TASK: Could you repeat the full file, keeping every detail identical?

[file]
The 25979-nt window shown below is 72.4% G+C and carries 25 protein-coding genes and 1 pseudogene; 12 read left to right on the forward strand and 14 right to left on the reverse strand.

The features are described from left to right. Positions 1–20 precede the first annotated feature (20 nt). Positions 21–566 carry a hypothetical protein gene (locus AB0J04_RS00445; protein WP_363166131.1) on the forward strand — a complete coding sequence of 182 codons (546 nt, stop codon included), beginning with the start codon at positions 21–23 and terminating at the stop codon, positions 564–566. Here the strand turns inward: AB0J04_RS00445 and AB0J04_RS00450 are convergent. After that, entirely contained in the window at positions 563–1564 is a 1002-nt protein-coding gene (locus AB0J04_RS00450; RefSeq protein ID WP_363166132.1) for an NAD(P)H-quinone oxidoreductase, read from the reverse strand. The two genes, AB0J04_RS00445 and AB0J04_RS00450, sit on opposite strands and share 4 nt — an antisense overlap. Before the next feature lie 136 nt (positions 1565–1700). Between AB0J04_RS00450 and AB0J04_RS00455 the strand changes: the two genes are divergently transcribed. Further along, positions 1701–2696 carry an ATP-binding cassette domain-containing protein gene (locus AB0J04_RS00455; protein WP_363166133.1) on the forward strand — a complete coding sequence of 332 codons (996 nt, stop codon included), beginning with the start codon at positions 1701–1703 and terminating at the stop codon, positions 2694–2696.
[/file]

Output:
The 25979-nt window shown below is 72.4% G+C and carries 25 protein-coding genes and 1 pseudogene; 12 read left to right on the forward strand and 14 right to left on the reverse strand.

The features are described from left to right. Positions 1–20 precede the first annotated feature (20 nt). Positions 21–566 carry a hypothetical protein gene (locus AB0J04_RS00445; protein WP_363166131.1) on the forward strand — a complete coding sequence of 182 codons (546 nt, stop codon included), beginning with the start codon at positions 21–23 and terminating at the stop codon, positions 564–566. Here the strand turns inward: AB0J04_RS00445 and AB0J04_RS00450 are convergent. After that, entirely contained in the window at positions 563–1564 is a 1002-nt protein-coding gene (locus AB0J04_RS00450; RefSeq protein ID WP_363166132.1) for an NAD(P)H-quinone oxidoreductase, read from the reverse strand. The two genes, AB0J04_RS00445 and AB0J04_RS00450, sit on opposite strands and share 4 nt — an antisense overlap. Before the next feature lie 136 nt (positions 1565–1700). Between AB0J04_RS00450 and AB0J04_RS00455 the strand changes: the two genes are divergently transcribed. Further along, positions 1701–2696 carry an ATP-binding cassette domain-containing protein gene (locus AB0J04_RS00455; protein WP_363166133.1) on the forward strand — a complete coding sequence of 332 codons (996 nt, stop codon included), beginning with the start codon at positions 1701–1703 and terminating at the stop codon, positions 2694–2696.